_________________________
I do the things that I must, and really regret, are unfortunately necessary.

RIP OBG

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#164574 - 01/23/09 02:27 AM Re: TEACHING SCOUTS ABOUT SURVIVAL [Re: Blast]
Be_Prepared Offline
Addict

Registered: 12/07/04
Posts: 530
Loc: Massachusetts
Originally Posted By: Blast
Be_Prepared, I love your reasonings with over-protective parents. With your permission I'd like to write it up as a post on my blog.
-Blast


No problem, anything I write here that might possibly help someone is public as far as I'm concerned.

I am amazed that even some of the most paranoid and over-protective parents can be reasonable when you paint the right "future" picture for them, to help them cut the cord, so to speak wink
[yeah, I'm talking about a cord of wood of course...]
_________________________

- Ron

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#164577 - 01/23/09 02:53 AM Re: TEACHING SCOUTS ABOUT SURVIVAL [Re: Desperado]
scafool Offline
Pooh-Bah

Registered: 12/18/08
Posts: 1534
Loc: Muskoka
It is a bit hard for me to comment. I am not good at instructing groups and you have had some really good comments already.

I just wonder if trying to put them through a survival scenario is the only way to go?
It should be an "enjoyable learning experience" for them.

Maybe the younger ones can learn how to pitch their own tents and lay out their sleeping bags with insulation underneath their ground sheets and the older kids who are allowed knives can build demonstration shelters.
The younger ones can likely help them quite well, even if they can't cut string or brush they can certainly tie it on.
Everybody gets to learn, everybody gets to participate. Some get to teach a bit and they all learn to work together on something.

By the way, if they can't have knives you might be surprised what they can cut with small pruning saws and shears or even good scissors.

Also, I don't know what it is like for your troop, but I have seen a lot of things in schools get cut from programs because of the problems with insurance and liability.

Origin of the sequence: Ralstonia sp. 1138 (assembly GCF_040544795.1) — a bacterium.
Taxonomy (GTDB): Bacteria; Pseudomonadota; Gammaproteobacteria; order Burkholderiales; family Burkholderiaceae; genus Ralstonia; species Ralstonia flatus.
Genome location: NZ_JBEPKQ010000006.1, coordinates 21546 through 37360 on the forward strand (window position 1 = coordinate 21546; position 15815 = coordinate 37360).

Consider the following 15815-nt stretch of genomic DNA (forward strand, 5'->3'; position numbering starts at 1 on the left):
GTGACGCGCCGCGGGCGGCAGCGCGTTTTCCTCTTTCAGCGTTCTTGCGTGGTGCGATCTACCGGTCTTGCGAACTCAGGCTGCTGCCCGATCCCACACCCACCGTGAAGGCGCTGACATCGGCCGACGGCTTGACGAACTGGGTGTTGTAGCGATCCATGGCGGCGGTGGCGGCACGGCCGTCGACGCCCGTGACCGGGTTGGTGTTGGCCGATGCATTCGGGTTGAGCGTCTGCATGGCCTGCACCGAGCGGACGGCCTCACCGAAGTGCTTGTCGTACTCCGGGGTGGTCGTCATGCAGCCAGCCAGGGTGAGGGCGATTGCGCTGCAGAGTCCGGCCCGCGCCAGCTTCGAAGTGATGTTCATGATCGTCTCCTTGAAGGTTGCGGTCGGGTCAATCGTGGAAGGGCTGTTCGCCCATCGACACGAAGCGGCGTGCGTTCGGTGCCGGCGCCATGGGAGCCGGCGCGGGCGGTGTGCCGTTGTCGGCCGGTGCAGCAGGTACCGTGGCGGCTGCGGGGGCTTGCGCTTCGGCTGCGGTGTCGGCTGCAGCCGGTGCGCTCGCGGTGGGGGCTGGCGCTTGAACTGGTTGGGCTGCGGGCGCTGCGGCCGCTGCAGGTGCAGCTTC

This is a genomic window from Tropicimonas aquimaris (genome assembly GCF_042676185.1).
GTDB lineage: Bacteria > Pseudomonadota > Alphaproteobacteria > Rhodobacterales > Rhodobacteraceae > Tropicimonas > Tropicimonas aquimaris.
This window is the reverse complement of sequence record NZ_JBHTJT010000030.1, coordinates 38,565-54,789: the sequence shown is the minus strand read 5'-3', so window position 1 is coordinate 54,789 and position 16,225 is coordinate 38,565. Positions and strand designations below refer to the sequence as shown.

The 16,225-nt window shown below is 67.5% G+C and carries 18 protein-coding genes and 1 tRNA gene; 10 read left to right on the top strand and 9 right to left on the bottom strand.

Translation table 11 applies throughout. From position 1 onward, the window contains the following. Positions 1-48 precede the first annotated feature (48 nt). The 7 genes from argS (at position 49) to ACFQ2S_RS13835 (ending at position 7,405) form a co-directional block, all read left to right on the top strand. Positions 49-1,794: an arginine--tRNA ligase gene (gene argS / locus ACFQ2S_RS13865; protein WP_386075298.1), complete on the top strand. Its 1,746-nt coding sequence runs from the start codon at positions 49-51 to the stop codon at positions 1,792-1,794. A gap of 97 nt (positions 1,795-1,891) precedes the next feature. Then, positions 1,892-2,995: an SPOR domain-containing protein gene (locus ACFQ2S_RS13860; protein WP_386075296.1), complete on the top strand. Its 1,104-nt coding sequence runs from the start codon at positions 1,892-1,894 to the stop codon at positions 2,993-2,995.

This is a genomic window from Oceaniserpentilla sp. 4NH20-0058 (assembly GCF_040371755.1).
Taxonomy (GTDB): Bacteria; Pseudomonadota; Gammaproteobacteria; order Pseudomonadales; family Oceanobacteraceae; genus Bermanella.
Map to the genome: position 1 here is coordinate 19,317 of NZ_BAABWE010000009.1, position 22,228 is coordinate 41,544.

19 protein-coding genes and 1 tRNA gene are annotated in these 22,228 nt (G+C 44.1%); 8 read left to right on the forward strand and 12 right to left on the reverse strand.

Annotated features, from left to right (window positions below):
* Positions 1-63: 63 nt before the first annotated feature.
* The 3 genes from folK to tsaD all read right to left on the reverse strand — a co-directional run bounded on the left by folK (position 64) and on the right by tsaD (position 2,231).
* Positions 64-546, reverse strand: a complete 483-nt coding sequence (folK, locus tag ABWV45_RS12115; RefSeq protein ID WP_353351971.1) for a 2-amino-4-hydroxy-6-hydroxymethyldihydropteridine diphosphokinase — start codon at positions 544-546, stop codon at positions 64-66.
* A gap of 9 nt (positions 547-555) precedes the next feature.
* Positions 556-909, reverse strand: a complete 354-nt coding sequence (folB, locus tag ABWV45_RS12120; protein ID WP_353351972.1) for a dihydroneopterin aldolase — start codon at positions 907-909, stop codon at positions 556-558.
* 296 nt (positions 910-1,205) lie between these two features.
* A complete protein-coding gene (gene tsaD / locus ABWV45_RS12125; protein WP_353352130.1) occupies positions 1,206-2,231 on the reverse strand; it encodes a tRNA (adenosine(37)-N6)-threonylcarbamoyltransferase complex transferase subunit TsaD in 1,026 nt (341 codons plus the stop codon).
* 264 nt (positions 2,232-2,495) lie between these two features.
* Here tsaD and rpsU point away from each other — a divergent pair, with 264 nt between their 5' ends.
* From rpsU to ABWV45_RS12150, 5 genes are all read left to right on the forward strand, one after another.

If any of the little darlings get hurt the insurance is likely liable, and the insurance companies will put the liability on you if they can, rather than pay damages themselves.
So it is not always just overprotective parents, it is lawyers too.
_________________________
May set off to explore without any sense of direction or how to return.

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#164578 - 01/23/09 02:58 AM Re: TEACHING SCOUTS ABOUT SURVIVAL [Re: Be_Prepared]
JohnE Offline
Addict

Registered: 06/10/08
Posts: 601
Loc: Southern Cal
I remember reading years ago that Boy Scouts were doomed once they advocated a Scout keeping change for use in a pay toilet rather than for a pay phone...

The simple reality is that times HAVE changed, while it's all well and good to learn woodcraft and bushcraft and all sorts of other crafts, the odds are more likely that a Scout today could use more help learning how to use things like a GPS as well as a map and compass. They had a computer merit badge when I was a Scout, punch cards, flow charts and all...If the current crop of Scoutmasters/merit badge counselors don't teach topical subjects, the Scouts will leave.

As for getting the parents involved or less involved in some cases, it sounds like you and the other ASM's need to have a parents meeting and gently explain what it is you want to do. Keep the "survival" talk to a minimum and stress "preparedness". Southern Missouri is at risk for a major earthquake, use that as an example of what you're training the Scouts to deal with.

I remember doing a survival week outing when I was in an Explorer Post, eating crawdads, berries and a little rice we brought with us, don't even know if they're still around but it was sorta like Scouts for older kids. My particular post did all kinds of more intense outdoors stuff, rock climbing, rappelling, shooting, etc., then the local Scout troop did, mainly cause we were older. It was great while it lasted, then the post leader ended up getting arrested, ironic, given that he was a local cop, I was long gone by then.

JohnE
_________________________
JohnE

"and all the lousy little poets
comin round
tryin' to sound like Charlie Manson"

The Future/Leonard Cohen